“Man Gave Names to All the Animals” is a song written by Bob Dylan that appeared on Dylan’s 1979 album Slow Train Coming and was also released as a single in some European countries. It was also released as a promo single in US. The single became a chart hit in France and Belgium. However, the song also has detractors who consider it the worst song Dylan ever wrote. A 2013 reader’s poll conducted by Rolling Stone Magazine ranked “Man Gave Names to All the Animals” the 4th worst Bob Dylan song, although the hit single from Slow Train Coming, “Gotta Serve Somebody” placed second.
“Man Gave Names to All the Animals” has been covered by multiple artists, including Townes Van Zandt, who covered the song on his 1993 album Roadsongs. The lyrics were turned into a children’s book published byHarcourt in 1999, with illustrations by Scott Menchin. The Wiggles covered this song on their “Furry Tales” CD in 2013.
The music to “Man Gave Names to All the Animals” is reggae-inspired. The lyrics were inspired by the biblical Book of Genesis, verses 2:19-20 in which Adam named the animals and birds. The lyrics have an appeal to children, rhyming the name of the animal with one of its characteristics. So after describing an animal’s “muddy trail” and “curly tail,” Dylan sings that “he wasn’t too small and he wasn’t too big” and so that animal was named a pig. Similarly, the cow got its name because Adam “saw milk comin’ out but he didn’t know how” and the bear got its name because it has a “great big furry back and furry hair.”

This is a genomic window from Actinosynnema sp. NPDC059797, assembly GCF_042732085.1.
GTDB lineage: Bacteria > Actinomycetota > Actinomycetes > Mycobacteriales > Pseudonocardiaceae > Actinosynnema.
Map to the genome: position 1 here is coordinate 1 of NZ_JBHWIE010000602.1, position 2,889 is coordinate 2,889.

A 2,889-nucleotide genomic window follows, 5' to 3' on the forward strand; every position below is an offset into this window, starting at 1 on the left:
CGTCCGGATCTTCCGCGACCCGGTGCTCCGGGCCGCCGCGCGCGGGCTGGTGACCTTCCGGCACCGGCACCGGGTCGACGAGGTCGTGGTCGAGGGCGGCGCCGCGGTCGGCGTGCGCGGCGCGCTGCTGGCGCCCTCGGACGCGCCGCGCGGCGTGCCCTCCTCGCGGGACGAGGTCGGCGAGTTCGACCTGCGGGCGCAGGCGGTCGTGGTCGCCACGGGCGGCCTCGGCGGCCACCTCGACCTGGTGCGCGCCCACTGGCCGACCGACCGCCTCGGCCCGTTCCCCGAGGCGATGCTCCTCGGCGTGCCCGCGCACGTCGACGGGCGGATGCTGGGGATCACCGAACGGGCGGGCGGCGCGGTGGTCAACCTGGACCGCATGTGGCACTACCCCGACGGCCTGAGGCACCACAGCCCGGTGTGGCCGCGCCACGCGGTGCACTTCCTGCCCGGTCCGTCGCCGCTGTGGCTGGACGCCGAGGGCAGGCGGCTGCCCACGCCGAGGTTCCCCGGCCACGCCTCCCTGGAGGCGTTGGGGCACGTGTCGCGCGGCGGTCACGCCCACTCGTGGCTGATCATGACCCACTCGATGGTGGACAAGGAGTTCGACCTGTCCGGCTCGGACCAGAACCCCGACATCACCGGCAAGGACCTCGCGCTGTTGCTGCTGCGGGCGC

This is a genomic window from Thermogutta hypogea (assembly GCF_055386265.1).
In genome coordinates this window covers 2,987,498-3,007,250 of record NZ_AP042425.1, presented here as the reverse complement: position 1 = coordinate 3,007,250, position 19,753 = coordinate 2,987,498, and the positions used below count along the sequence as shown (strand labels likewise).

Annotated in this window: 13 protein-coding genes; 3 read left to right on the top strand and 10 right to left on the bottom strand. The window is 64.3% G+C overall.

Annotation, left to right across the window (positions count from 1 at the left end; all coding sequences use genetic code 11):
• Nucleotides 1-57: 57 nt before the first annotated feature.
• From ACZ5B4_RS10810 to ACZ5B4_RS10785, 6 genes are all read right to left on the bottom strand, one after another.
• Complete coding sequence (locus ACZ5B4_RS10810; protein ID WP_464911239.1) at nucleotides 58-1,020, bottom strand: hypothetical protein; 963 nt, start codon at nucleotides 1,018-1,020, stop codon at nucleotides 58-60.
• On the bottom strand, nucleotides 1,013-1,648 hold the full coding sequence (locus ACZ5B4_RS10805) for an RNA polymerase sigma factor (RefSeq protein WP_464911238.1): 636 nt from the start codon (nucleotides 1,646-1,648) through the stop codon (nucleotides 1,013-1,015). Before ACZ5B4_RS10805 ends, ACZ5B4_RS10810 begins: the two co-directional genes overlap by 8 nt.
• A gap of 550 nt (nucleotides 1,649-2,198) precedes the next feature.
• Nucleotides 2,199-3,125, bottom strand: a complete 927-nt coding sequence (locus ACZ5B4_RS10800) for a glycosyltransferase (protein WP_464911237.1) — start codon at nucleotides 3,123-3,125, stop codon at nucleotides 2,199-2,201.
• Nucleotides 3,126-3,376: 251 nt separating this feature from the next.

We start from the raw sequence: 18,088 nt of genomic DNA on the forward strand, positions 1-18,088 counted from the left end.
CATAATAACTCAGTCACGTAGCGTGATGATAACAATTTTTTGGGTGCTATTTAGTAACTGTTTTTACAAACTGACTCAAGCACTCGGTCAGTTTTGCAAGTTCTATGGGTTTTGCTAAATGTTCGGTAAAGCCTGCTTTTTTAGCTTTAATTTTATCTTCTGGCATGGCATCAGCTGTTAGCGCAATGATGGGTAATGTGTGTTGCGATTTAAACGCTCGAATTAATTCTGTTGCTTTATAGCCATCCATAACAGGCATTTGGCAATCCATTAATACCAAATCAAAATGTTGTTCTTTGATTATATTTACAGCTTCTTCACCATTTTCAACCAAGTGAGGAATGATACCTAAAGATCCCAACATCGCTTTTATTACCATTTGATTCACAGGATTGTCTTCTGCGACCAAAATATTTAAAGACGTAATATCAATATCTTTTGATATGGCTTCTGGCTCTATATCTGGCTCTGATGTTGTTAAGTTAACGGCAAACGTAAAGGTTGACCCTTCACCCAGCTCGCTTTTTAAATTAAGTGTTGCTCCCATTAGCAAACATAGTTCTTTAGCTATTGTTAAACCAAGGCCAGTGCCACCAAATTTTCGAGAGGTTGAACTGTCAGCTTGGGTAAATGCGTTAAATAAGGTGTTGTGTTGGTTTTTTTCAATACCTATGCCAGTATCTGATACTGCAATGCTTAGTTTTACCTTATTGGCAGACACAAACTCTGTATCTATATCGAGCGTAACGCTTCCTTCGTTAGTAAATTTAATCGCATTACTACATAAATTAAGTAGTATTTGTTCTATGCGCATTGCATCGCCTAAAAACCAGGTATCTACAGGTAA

In the last verse, the lyrics take a more sinister turn. In that verse the man
- Saw an animal as smooth as glass
- Slithering his way through the grass
- Saw him disappear by a tree near a lake